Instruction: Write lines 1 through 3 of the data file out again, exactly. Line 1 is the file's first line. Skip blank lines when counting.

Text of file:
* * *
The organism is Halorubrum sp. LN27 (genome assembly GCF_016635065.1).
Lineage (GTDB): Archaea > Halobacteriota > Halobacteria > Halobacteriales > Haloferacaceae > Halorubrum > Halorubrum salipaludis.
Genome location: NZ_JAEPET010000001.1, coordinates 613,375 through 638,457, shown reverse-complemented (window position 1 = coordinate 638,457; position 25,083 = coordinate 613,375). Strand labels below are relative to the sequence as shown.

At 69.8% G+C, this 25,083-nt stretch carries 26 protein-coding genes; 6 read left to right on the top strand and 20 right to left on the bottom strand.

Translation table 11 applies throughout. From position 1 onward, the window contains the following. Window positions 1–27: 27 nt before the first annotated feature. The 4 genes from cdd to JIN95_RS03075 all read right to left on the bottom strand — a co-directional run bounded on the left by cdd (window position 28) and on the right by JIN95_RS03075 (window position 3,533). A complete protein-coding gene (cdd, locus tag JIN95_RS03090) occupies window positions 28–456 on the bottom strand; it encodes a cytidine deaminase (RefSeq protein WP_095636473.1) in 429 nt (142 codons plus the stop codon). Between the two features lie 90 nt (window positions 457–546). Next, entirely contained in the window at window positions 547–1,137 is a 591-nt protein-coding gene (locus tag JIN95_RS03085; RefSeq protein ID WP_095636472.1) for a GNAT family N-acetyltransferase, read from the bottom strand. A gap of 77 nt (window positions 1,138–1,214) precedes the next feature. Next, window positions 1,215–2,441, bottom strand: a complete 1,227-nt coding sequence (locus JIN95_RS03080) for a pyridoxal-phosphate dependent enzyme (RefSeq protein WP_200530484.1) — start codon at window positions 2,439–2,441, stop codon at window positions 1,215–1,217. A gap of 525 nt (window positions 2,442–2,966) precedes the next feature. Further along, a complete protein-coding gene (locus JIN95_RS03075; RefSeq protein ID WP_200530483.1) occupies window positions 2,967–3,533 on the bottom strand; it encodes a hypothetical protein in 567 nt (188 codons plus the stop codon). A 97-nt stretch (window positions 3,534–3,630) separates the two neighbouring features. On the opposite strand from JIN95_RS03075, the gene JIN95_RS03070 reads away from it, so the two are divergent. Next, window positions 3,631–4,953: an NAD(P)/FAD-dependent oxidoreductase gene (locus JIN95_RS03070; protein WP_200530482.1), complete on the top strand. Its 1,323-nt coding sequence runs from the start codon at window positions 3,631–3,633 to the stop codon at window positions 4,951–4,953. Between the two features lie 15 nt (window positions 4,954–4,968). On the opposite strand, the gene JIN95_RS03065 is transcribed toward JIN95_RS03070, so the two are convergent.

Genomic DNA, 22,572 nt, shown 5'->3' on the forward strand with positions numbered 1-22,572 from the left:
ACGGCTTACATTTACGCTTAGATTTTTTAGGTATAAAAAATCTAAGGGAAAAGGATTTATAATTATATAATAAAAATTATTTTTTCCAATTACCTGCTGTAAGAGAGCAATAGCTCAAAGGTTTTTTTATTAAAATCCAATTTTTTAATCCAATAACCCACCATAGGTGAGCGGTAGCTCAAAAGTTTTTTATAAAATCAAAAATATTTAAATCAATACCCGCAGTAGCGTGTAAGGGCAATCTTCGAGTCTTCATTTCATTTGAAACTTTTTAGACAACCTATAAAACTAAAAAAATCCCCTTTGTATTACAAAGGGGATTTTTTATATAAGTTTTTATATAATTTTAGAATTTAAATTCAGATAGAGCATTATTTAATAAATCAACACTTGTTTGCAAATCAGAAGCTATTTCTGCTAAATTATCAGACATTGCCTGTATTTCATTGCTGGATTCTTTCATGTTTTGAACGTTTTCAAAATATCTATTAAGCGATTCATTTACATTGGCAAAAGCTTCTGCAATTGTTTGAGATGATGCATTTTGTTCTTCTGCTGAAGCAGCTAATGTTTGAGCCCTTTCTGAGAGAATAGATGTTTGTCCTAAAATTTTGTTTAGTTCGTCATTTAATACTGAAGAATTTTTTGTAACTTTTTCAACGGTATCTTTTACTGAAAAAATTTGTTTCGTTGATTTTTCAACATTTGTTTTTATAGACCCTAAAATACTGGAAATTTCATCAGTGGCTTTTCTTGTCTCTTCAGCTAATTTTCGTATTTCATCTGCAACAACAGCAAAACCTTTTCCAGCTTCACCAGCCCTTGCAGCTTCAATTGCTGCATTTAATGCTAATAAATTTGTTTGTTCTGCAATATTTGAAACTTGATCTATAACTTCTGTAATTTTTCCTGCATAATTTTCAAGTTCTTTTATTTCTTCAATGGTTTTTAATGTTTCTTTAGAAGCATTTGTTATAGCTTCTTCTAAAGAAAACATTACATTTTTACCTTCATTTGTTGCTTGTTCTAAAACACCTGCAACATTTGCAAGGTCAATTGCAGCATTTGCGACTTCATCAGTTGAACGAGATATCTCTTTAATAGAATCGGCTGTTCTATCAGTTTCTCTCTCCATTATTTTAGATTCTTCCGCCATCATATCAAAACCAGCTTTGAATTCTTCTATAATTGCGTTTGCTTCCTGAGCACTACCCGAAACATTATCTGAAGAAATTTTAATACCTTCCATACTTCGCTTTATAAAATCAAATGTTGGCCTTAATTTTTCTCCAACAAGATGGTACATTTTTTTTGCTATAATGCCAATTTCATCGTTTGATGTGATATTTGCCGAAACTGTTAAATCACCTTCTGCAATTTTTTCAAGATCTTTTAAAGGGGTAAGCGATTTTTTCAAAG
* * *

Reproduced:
The organism is Halorubrum sp. LN27 (genome assembly GCF_016635065.1).
Lineage (GTDB): Archaea > Halobacteriota > Halobacteria > Halobacteriales > Haloferacaceae > Halorubrum > Halorubrum salipaludis.
Genome location: NZ_JAEPET010000001.1, coordinates 613,375 through 638,457, shown reverse-complemented (window position 1 = coordinate 638,457; position 25,083 = coordinate 613,375). Strand labels below are relative to the sequence as shown.